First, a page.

Table 2 presents the main results of the pooled ORs and the heterogeneity test of the meta-analysis. For rs613872, the pooled ORs showed that there was a strong positive association between the TCF4 rs613872 polymorphism and FED risk in all the genetic models tested (G allele vs. T allele: OR = 4.19, 95 % CI = 3.53–4.97 (Fig. 2); GG vs. GT/TT: OR = 4.27, 95 % CI = 2.54–7.19; GG/GT vs. TT: OR = 6.29, 95 % CI = 4.23–8.93; GG vs.TT: OR = 10.64, 95 % CI = 5.28–21.41; GT vs. TT: OR = 6.08, 95 % CI = 4.28–8.64). Among the studies, significant heterogeneity was detected in the dominant model (GG/GT vs. TT) and the heterozygote model (GT vs. TT) (Table 2). For rs2286812, five studies were included for calculation and the pooled ORs and 95%CI was 1.77(1.19–2.63) in the additive model, which also showed a genetic association with the risk of FED. Significant associations were also observed for rs17595731 and rs9954153 (Table 2).
Table 2

Results of meta-analysis for TCF4 polymorphisms and risk of FED

Polymorphism (comparison)

No. of studies

OR (95%CI)

P

Heterogeneity

P Egger’s testa

P Begg’s testb

x 2

I2

P

rs613872

        

G vs. T

10

4.19(3.53–4.97)

<0.001

16.60

45.8 %

0.055

0.411

0.474

GG vs. GT/TT

6

4.27(2.54–7.19)

<0.001

6.20

19.3 %

0.288

0.295

0.260

GG/GT vs. TT

7

6.29(4.23–8.93)

<0.001

16.23

63.0 %

0.013

0.586

0.707

GG VS. TT

6

10.64(5.28–21.41)

<0.001

9.43

47.0 %

0.093

0.378

0.452

GT VS. TT

6

6.08 (4.28–8.64)

<0.001

12.72

60.7 %

0.026

0.938

0.707

rs2286812

        

T vs C

5

1.77(1.19–2.63)

0.005

12.10

66.9 %

0.017

0.207

0.180

rs17595731

        

C vs G

3

4.70(3.06–7.21)

<0.001

1.27

0.0 %

0.530

0.775

1.000

rs9954153

        

G vs T

3

2.43(1.97–3.01)

<0.001

0.20

0.0 %

0.906

0.793

1.000

TCF4 transcription factor 4; FED Fuchs endothelial dystrophy; OR odds ratio; CI confidence Interval

aP Egger’s test = the P value for Egger’s test

bP Begg’s test = the P value for Begg’s test

Fig. 2

Forest plot for the association between TCF4 rs613872 polymorphism and FED risk (G allele vs. T allele). OR: odds ratio; CI: confidence interval; TCF4: transcription factor 4; FED: Fuchs endothelial dystrophy

Sensitivity analysis and publication bias

To evaluate the influence of an individual data set on the pooled results, one study was deleted at a time. The estimates were not altered substantially when any single study was deleted, suggesting the high stability of the meta-analysis results for TCF4 rs613872 (Table 3). This analysis of the association between theTCF4 rs613872 polymorphism and FED risk also revealed that one study by Nanda et al. [17] was the main origin of heterogeneity (Table 3). The I2 significantly declined from 45.8 % to 0.0 % (Q = 7.69, p = 0.464) after removing the study by Nanda et al. It is interesting to note that when one study that deviated from the HWE principle was deleted [22], the results from the remaining studies were similar to the overall result, and a significant association was detected in all the genetic models. We also performed “leave-one-out” sensitivity analyses for the other three SNPs and the results showed that no single study influenced the pooled results (data not shown). Publication bias was estimated using Begg’s funnel plot and Egger’s test (Table 2). No significant publication bias was observed in this meta-analysis. In addition, the funnel plot for studies of the association between theTCF4 rs613872 polymorphism and FED risk under an additive model (G allele vs. T allele) is presented in Fig. 3.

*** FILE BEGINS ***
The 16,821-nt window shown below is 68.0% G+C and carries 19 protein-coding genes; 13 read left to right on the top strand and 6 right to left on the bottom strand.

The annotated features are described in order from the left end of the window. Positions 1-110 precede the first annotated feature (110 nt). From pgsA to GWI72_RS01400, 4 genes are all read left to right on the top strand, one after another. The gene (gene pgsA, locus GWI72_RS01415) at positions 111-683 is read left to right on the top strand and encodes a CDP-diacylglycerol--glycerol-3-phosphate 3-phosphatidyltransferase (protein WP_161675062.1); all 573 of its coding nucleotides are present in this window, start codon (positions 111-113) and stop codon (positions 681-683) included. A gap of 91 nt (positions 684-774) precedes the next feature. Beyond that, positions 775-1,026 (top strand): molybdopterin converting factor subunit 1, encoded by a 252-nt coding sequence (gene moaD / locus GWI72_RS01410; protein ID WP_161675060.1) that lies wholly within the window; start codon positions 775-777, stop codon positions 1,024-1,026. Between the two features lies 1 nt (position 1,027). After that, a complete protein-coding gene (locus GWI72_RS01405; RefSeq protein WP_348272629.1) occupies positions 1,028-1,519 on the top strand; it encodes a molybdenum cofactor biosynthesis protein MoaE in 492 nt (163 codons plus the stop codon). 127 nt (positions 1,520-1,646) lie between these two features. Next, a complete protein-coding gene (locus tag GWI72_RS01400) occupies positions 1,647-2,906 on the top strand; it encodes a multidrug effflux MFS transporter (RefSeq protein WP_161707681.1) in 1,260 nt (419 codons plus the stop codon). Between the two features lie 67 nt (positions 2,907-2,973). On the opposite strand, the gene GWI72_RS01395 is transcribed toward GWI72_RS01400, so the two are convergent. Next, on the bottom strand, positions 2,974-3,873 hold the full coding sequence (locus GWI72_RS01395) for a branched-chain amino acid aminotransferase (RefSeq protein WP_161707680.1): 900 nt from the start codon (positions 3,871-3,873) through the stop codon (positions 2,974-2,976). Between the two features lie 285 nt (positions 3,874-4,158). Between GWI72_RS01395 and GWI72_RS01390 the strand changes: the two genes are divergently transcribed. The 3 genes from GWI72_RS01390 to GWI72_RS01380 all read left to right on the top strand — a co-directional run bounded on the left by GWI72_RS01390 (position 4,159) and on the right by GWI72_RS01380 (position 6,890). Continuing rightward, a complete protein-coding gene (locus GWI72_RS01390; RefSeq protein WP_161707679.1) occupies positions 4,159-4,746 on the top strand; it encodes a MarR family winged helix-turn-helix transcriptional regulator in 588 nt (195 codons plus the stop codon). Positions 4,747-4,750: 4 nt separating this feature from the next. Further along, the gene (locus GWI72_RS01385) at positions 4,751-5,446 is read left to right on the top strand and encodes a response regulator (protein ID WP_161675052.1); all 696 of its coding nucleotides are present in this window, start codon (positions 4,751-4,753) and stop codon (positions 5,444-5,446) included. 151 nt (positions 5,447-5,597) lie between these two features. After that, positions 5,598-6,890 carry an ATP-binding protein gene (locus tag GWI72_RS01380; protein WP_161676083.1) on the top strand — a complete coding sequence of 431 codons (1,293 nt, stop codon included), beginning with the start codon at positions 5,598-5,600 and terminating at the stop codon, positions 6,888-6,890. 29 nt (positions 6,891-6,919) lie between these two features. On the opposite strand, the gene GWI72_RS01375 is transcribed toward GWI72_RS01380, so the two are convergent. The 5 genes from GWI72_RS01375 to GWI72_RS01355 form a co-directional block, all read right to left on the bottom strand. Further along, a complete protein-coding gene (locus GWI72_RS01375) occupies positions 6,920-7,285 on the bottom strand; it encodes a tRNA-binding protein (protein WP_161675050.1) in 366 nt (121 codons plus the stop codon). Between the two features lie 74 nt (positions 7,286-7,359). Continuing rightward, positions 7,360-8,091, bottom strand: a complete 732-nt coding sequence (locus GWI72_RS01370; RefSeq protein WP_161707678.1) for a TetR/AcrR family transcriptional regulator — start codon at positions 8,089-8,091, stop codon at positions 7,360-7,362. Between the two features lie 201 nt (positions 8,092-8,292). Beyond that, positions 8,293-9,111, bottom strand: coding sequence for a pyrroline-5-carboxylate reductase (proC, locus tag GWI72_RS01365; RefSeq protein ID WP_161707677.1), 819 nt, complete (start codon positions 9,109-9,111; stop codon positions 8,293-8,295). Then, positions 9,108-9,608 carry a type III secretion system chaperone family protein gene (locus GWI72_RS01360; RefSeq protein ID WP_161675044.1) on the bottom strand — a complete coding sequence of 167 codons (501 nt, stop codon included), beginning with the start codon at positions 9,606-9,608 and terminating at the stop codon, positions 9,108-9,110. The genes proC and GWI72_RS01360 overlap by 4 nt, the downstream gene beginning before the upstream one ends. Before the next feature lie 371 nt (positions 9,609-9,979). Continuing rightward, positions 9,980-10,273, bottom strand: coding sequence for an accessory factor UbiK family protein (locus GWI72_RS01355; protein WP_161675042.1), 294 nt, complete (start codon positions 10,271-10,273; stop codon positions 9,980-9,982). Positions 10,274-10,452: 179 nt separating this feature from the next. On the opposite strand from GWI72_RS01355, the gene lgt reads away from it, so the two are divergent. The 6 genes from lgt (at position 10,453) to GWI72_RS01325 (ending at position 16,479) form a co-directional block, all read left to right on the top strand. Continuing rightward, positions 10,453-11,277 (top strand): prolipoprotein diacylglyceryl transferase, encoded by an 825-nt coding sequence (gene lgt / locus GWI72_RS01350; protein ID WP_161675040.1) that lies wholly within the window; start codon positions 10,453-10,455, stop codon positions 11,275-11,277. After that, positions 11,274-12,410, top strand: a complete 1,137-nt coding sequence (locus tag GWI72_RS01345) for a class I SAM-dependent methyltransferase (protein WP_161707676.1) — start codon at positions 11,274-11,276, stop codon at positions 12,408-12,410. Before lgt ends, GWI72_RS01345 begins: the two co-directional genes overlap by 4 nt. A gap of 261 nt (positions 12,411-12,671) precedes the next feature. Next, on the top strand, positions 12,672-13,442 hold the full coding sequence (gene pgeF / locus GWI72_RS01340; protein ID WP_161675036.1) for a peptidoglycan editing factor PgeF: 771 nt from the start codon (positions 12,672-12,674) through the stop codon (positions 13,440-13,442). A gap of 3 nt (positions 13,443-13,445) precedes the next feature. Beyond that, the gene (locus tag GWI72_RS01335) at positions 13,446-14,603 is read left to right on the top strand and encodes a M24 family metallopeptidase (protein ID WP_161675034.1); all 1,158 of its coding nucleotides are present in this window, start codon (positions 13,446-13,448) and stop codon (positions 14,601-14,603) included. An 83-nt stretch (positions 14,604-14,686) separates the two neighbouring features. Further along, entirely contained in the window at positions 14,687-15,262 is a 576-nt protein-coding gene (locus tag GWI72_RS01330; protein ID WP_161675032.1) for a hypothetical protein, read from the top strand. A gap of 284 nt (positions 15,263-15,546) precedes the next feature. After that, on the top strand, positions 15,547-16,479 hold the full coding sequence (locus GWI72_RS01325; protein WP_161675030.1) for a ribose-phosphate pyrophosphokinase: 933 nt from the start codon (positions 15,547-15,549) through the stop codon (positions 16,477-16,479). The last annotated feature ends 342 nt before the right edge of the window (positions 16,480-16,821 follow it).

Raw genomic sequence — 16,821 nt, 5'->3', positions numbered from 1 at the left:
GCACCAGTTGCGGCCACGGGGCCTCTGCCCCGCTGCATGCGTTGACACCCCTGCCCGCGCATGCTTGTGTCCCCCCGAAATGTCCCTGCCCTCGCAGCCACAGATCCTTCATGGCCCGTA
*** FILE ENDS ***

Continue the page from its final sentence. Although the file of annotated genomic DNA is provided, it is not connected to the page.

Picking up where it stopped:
Table 3

Sensitivity analysis of the meta-analysis results for TCF4 rs613872 polymorphism and FED risk (G allele vs. T allele)

 

Random effects model

Test of homogeneity

Study Excluded

OR

95%CI

Q

I2 (%)

P-value

None

4.19

3.53–4.97

16.60

45.8

0.055

Baratz (2010)a [8]

4.23

3.52–5.09

16.22

50.7

0.039

Baratz (2010)b [8]

4.19

3.48–5.04